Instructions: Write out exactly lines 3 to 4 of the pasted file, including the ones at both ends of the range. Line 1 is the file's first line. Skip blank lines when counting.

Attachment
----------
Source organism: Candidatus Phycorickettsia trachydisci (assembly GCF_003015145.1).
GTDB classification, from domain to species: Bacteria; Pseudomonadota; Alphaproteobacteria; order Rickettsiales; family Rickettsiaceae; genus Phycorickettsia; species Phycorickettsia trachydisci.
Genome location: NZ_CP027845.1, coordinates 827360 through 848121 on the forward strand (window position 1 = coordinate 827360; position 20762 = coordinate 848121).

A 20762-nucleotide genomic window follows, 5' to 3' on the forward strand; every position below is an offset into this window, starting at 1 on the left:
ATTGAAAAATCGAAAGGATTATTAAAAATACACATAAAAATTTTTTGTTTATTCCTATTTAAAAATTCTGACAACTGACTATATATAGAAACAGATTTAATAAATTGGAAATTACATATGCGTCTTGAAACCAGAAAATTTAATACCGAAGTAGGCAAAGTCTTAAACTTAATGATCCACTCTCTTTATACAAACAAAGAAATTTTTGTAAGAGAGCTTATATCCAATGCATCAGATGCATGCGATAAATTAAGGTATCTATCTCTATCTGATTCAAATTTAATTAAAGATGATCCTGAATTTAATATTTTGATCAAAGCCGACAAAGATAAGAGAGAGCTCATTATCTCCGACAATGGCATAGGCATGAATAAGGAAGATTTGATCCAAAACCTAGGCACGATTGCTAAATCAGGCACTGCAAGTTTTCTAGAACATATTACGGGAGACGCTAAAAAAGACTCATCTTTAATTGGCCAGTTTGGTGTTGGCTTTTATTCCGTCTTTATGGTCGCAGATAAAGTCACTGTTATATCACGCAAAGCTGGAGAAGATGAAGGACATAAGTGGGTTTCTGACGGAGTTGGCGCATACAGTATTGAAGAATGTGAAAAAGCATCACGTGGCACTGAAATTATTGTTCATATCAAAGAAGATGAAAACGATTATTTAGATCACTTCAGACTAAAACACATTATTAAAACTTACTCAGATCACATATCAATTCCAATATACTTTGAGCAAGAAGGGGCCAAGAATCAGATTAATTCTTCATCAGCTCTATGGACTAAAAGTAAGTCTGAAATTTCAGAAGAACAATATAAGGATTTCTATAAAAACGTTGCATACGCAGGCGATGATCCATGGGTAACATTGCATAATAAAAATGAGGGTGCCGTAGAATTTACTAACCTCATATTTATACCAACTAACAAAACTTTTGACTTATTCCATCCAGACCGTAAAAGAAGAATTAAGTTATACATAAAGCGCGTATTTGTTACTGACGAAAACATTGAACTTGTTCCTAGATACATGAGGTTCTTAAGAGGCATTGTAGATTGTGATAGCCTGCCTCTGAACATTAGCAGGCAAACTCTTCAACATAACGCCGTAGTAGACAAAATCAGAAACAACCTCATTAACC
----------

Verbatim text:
Genome location: NZ_CP027845.1, coordinates 827360 through 848121 on the forward strand (window position 1 = coordinate 827360; position 20762 = coordinate 848121).

A 20762-nucleotide genomic window follows, 5' to 3' on the forward strand; every position below is an offset into this window, starting at 1 on the left: